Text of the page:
Before continuing, it is important to note that I voted for the Patriot Act and continue to support portions of it. I did so for three main reasons. First, much of the Patriot Act is largely non-controversial and simply updates existing laws to reflect the new challenges of 21st century technology. Second, I took the administration at its word when it suggested the more wide-ranging powers in the law would be used exclusively for counter-terrorism, and were only necessary given the extraordinary threat Al Qaeda and like groups represent. Third, I believed that the administration would respect our inclusion of sunset provisions in the bill to force Congress to look anew at these measures with its nerves a little less frayed. Instead, however, the Bush administration has freely used the Patriot Act in cases unrelated to terrorism, and has vigorously campaigned to have the sunset provisions removed, which would make the entire Patriot Act a permanent fixture of our legal landscape.

Consequently, I believe, as do Senators Larry Craig, Richard Durbin, and committee members Edward Kennedy, Arlen Specter and Russell Feingold, that some refinement of the Patriot Act is necessary. They have proposed the SAFE Act, which I think is an excellent first step in any move to rein in the Patriot Act. It amends certain Patriot Act provisions to add safeguards against abuse, such as some judicial review, and expands the sunset provisions to include other problematic sections that escaped notice in the original bill. Unfortunately, given the extreme politicization of the current election cycle, it appears unlikely the SAFE Act will pass until after November 2nd. I would certainly hope, however, that additional legislation to expand the Patriot Act will likewise not be rushed through before the November election. Given the recriminations and distortions that have surfaced during the presidential campaign, I do not believe a reasonable and well-informed conversation can be had in Congress about these issues. Along these lines, I have included a short discussion of the newly introduced “Tools to Fight Terrorism Act,” sponsored by Senator Jon Kyl. Though I applaud Senator Kyl’s enthusiasm for giving the law enforcement and intelligence communities the proper tools to fight terrorism, I fear that certain provisions in the new bill resemble too closely a “Son of Patriot Act” or “Patriot II.” For instance, I do not believe we should give the administration extended administrative subpoena power, allow the secret use of secret evidence in immigration proceedings, until the administration makes a compelling public case for the powers it has already received. I will discuss the Kyl bill in more detail below.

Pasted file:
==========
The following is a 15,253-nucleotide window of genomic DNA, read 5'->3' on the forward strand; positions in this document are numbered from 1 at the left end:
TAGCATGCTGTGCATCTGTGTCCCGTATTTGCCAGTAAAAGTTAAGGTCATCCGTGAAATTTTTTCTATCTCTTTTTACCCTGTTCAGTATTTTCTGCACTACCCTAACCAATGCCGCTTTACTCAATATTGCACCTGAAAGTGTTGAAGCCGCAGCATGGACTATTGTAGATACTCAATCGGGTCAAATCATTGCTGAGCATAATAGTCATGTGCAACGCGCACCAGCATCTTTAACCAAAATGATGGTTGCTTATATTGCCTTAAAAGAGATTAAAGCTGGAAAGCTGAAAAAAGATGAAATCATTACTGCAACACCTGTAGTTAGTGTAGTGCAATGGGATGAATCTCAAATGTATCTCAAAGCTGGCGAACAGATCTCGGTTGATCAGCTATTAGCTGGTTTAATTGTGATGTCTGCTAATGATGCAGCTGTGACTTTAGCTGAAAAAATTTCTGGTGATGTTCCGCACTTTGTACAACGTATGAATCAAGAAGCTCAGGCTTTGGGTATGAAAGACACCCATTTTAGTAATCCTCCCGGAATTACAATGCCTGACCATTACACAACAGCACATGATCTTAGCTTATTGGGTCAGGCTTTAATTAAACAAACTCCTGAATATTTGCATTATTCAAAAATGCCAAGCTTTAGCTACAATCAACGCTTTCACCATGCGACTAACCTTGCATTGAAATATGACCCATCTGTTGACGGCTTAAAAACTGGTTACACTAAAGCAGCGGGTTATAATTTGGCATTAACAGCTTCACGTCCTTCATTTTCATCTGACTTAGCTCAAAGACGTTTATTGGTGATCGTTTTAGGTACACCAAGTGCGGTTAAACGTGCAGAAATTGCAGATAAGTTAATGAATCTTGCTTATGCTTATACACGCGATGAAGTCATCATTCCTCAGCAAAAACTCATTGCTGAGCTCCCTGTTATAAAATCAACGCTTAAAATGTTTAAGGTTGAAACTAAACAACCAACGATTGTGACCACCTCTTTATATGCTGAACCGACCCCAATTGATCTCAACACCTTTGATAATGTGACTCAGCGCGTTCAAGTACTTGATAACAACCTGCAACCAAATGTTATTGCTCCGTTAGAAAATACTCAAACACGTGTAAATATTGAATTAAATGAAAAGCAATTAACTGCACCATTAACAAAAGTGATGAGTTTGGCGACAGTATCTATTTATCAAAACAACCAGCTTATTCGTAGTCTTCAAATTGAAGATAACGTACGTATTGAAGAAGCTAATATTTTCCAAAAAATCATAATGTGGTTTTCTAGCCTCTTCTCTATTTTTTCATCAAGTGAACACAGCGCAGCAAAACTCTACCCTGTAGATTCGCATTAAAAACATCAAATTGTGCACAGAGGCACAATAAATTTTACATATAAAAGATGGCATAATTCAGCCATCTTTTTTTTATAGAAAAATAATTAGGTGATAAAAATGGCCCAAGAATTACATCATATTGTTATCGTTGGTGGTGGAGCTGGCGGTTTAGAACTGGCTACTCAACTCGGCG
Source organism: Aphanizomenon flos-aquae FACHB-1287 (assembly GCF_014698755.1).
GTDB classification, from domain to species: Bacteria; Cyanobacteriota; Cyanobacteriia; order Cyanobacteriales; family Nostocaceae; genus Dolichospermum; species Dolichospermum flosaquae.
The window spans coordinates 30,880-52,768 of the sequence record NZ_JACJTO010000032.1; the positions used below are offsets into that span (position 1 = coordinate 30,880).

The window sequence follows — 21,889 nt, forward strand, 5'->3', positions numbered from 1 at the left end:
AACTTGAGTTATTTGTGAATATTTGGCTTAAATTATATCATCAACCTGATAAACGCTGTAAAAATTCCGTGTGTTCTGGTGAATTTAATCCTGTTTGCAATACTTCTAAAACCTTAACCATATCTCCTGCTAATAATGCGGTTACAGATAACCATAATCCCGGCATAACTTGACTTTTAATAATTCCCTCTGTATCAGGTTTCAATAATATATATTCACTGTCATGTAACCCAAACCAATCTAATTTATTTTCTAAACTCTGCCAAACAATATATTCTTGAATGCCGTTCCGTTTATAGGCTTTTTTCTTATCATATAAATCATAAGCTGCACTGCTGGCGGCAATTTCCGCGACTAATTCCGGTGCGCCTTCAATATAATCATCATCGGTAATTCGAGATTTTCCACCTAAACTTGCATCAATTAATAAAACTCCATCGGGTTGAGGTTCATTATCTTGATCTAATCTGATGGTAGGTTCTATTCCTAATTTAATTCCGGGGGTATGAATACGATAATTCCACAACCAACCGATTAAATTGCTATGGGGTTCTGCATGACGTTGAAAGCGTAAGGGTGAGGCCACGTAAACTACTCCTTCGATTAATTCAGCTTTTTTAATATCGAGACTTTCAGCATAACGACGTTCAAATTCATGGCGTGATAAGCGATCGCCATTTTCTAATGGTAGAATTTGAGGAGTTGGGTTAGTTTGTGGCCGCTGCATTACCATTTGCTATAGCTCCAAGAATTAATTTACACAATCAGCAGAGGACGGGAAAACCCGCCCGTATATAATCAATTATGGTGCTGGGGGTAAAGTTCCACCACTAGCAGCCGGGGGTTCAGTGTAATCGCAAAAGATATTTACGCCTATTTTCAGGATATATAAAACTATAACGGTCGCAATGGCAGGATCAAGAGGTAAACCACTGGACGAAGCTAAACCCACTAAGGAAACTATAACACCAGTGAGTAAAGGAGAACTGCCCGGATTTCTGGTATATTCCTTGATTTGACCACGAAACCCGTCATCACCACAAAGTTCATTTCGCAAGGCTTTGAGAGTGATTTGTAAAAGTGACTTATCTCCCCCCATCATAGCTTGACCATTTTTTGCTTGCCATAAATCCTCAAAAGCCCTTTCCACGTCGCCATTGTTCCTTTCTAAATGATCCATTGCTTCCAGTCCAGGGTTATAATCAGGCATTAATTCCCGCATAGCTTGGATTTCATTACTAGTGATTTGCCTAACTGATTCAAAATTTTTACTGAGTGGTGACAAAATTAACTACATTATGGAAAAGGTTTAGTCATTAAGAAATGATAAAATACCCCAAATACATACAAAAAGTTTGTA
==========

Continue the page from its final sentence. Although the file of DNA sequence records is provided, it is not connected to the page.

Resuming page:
The SAFE Act is actually quite a modest piece of legislation. The Senate version has only six sections, compared with the 158 sections in the Patriot Act, and would only make changes to a handful of statutes. Crucially, it does not repeal any provision of the Patriot Act and, despite the protestations of some opponents, it would not do anything to rebuild the so-called “wall” between domestic law enforcement and counter-intelligence. Rather, its six sections simply restore some judicial review to enhanced law enforcement access to records and things under the Foreign Intelligence Surveillance Act (“FISA”). The SAFE Act would also remove a catch-all justification for delayed-notification (or “sneak and peek”) search warrants, require additional reporting by the Justice Department on its use of certain Patriot Act powers, and expand the sunsets to include four other provisions. As you can see, compared to the breadth and complexity of the Patriot Act, the SAFE Act is quite modest.